The fallen world in which we live is, from a theological point of view, above all a world of oppositions: opposition to God, opposition to one another, even, in a sense, opposition to ourselves (I want to resist sin, but because of weakness sometimes I cannot). To move from sin to grace is to make a change that is, in a certain extended sense, adaptive. Sin is, by definition, a willful turning away from God; by God's grace we are given the capacity to turn back to him, and doing so is as salutary as adapting to the environment in which we live. Every time I turn away from God, every time I sin, I die a little (sometimes, completely), but through Reconciliation I am given another "generation", as it were, another seed to plant in the environment in which I live to nurture and train to grow towards God rather than away from him. If I learn anything from my sin and reconciliation, it is rather like an adaptive change in a genome that did not survive in a previous setting. Without opposition, without variation, none of this would be possible ("O happy fault, O necessary sin of Adam, that gained for us such a Redeemer"). Life before the fall was, in a certain sense, a static sort of life in the sense that Adam and Eve had not yet sinned, there was not yet any opposition to God, to each other, or within themselves; in the eschaton life will again be static: as the Talking Heads once said, "Heaven is a place where nothing ever happens". All will be one at that time, and the Sacraments, including Reconciliation, will pass away. Only here, in this world, are the Sacraments necessary and good, and although ET does not explain anything about our relations to God or one another (since it is not a theological but a materialist explanatory account aimed not at theological truth but empirical truth), nevertheless by its very truth it illustrates something deeply true and important about the very fabric of being itself as we experience it. It is, in short, a sacramentally sound description of the way things are in addition to being empirically verifiable.

In my opinion, this will be true of any robustly verifiable scientific theory, precisely because every such theory, if accurately representing they way things are to any significant degree, will be consistent with the theological truths about how things are. But ET seems to play a special role in this illustrative sense, since it paints a very vivid picture of what "survival of the fittest" means when translated into "survival of the most grace-filled". By the way in which natural processes play themselves out at the level of merely material beings, we see writ large the far more important way in which our spiritual survival is tied to adapting our own wills to the will of God by means of a sequence of generations of reconciliation. That God would use perceptual evidence--evidence at the materialist, empirical level--to communicate to us this great truth is not in the least alien to our theology, since the core of our faith was made known to us empirically, by means of the life of Our Lord and the eyewitnesses who have made known to us the facts and meaning of that life.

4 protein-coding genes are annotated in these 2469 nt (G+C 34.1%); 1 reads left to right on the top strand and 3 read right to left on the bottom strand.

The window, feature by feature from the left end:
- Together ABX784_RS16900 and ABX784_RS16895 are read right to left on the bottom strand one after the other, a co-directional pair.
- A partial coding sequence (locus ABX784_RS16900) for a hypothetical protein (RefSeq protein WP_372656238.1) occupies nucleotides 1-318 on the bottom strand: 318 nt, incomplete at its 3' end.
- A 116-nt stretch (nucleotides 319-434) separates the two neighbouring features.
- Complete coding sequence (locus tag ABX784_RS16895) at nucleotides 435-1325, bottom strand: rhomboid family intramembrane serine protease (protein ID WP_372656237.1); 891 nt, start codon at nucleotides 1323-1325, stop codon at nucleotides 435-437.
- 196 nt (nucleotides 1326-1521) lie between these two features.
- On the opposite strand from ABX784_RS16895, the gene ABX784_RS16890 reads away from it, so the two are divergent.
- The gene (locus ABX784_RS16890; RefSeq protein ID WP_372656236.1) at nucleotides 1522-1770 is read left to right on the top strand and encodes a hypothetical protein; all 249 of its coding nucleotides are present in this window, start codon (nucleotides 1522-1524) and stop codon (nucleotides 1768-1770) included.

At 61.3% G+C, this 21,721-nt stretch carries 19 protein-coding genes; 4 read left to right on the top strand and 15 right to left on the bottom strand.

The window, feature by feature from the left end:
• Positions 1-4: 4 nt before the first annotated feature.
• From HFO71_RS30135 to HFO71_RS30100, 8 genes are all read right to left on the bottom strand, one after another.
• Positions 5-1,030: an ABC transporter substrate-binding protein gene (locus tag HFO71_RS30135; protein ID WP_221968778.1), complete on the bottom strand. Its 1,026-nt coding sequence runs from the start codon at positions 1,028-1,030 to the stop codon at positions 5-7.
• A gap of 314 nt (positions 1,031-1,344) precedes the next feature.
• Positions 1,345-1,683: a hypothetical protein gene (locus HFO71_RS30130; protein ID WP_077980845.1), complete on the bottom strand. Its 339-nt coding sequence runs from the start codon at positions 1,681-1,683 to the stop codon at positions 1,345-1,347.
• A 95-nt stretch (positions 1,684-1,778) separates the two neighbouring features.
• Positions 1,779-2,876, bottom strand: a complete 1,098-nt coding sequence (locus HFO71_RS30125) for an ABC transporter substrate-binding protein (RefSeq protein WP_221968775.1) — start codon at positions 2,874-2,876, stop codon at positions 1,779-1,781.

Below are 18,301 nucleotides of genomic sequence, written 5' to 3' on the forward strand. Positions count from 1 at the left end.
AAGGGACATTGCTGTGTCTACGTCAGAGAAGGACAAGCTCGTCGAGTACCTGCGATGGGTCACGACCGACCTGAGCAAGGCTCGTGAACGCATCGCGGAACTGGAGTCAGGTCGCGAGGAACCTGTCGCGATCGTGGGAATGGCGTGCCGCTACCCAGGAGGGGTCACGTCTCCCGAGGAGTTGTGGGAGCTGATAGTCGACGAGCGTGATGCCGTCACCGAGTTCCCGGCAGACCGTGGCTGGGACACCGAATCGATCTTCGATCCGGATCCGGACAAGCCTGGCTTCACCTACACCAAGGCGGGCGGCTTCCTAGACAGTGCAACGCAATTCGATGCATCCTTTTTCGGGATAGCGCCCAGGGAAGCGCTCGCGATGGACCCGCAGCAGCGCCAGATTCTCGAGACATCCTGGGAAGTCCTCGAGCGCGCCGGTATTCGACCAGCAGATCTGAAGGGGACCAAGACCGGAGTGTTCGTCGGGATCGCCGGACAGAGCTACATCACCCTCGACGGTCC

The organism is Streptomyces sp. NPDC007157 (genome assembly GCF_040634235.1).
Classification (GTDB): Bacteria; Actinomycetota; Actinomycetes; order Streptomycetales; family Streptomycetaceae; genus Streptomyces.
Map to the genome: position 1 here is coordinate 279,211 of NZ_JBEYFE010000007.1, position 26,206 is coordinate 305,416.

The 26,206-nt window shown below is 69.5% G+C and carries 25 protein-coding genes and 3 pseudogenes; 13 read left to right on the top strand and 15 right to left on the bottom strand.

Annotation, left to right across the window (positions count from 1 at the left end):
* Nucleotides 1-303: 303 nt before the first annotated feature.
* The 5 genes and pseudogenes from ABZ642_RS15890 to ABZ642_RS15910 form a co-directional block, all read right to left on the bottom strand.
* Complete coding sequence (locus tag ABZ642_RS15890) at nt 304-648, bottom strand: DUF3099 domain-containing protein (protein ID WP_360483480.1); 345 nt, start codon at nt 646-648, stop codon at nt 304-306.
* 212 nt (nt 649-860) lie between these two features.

So my claim here is aimed principally at those who fear that ET represents some sort of a threat to Christian truth, or that it raises difficulties for Christian theology. Far from doing that, it is fully consistent with that theology and, indeed, serves to illustrate certain very important aspects of it. I have argued elsewhere that it even serves quite well as an answer to the so-called "problem of evil", since it makes suffering, death, and dying all perfectly natural processes that are in fact valuable elements of any evolutionary story of the origins and development of life, just as, theologically, suffering and death are turned by God into ways of growing closer to him and experiencing first hand what it means to abandon oneself to him. This is a message that will be of no interest to the biologist qua biologist (though it may interest the biologist who happens to be a Christian), and no news to the theologian. Perhaps it will be of service to nobody in particular. In fact, I hope that is the case, if what it means is that everybody already knew it to be true. But for those who were still worried about ET, it may perhaps serve as some sort of palliative.

Comments

John Farrell said…
This is so good I'm tempted to mischief--sending it off to one of the more militant science bloggers.

;)

On another note, however, perhaps not directly related to theology, but to philosophy, I wonder whether ET does require any neo-scholastic philosophy to reconsider the meaning of substantial forms.